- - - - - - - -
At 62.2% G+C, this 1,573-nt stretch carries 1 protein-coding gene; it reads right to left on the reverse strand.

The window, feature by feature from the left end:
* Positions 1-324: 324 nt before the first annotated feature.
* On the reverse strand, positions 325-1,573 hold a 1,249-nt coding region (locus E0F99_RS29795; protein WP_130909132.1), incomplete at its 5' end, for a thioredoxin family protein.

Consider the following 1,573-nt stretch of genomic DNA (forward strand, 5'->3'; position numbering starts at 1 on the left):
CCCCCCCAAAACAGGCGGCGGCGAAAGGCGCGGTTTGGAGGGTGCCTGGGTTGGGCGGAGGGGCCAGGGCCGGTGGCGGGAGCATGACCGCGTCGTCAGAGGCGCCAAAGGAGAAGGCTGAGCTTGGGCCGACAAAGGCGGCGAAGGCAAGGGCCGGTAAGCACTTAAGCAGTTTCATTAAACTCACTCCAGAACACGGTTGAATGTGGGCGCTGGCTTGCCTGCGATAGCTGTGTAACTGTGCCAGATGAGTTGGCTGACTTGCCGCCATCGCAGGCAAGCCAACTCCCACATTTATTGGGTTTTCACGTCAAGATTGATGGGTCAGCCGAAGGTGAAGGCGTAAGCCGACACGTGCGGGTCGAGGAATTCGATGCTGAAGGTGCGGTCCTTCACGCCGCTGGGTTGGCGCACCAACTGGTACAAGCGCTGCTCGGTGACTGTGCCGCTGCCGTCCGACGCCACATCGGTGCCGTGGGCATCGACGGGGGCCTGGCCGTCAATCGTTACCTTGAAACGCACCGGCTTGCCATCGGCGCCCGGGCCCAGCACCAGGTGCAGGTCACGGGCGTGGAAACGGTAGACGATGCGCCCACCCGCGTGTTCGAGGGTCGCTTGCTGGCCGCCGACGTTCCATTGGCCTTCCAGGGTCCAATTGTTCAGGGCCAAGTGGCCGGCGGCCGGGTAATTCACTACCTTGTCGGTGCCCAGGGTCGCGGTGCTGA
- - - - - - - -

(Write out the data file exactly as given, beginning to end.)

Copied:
At 62.2% G+C, this 1,573-nt stretch carries 1 protein-coding gene; it reads right to left on the reverse strand.

The window, feature by feature from the left end:
* Positions 1-324: 324 nt before the first annotated feature.
* On the reverse strand, positions 325-1,573 hold a 1,249-nt coding region (locus E0F99_RS29795; protein WP_130909132.1), incomplete at its 5' end, for a thioredoxin family protein.

Consider the following 1,573-nt stretch of genomic DNA (forward strand, 5'->3'; position numbering starts at 1 on the left):
CCCCCCCAAAACAGGCGGCGGCGAAAGGCGCGGTTTGGAGGGTGCCTGGGTTGGGCGGAGGGGCCAGGGCCGGTGGCGGGAGCATGACCGCGTCGTCAGAGGCGCCAAAGGAGAAGGCTGAGCTTGGGCCGACAAAGGCGGCGAAGGCAAGGGCCGGTAAGCACTTAAGCAGTTTCATTAAACTCACTCCAGAACACGGTTGAATGTGGGCGCTGGCTTGCCTGCGATAGCTGTGTAACTGTGCCAGATGAGTTGGCTGACTTGCCGCCATCGCAGGCAAGCCAACTCCCACATTTATTGGGTTTTCACGTCAAGATTGATGGGTCAGCCGAAGGTGAAGGCGTAAGCCGACACGTGCGGGTCGAGGAATTCGATGCTGAAGGTGCGGTCCTTCACGCCGCTGGGTTGGCGCACCAACTGGTACAAGCGCTGCTCGGTGACTGTGCCGCTGCCGTCCGACGCCACATCGGTGCCGTGGGCATCGACGGGGGCCTGGCCGTCAATCGTTACCTTGAAACGCACCGGCTTGCCATCGGCGCCCGGGCCCAGCACCAGGTGCAGGTCACGGGCGTGGAAACGGTAGACGATGCGCCCACCCGCGTGTTCGAGGGTCGCTTGCTGGCCGCCGACGTTCCATTGGCCTTCCAGGGTCCAATTGTTCAGGGCCAAGTGGCCGGCGGCCGGGTAATTCACTACCTTGTCGGTGCCCAGGGTCGCGGTGCTGA